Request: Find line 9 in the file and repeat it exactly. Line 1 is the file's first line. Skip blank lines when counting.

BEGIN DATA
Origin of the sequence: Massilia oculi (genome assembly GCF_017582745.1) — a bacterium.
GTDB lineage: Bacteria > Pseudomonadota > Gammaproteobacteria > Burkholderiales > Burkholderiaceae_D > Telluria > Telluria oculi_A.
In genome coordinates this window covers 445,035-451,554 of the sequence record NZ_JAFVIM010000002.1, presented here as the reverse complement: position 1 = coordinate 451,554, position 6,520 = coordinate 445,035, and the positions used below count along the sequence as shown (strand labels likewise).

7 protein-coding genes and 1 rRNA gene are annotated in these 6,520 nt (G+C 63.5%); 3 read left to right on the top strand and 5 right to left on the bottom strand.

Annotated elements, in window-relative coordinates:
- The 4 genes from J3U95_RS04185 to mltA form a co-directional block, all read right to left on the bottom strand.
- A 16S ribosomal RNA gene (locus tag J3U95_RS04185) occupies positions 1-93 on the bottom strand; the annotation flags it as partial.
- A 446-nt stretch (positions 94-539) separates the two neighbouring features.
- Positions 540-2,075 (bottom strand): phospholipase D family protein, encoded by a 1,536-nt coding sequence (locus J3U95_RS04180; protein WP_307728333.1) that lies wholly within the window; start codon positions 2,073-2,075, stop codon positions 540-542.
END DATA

- Positions 540-2,075 (bottom strand): phospholipase D family protein, encoded by a 1,536-nt coding sequence (locus J3U95_RS04180; protein WP_307728333.1) that lies wholly within the window; start codon positions 2,073-2,075, stop codon positions 540-542.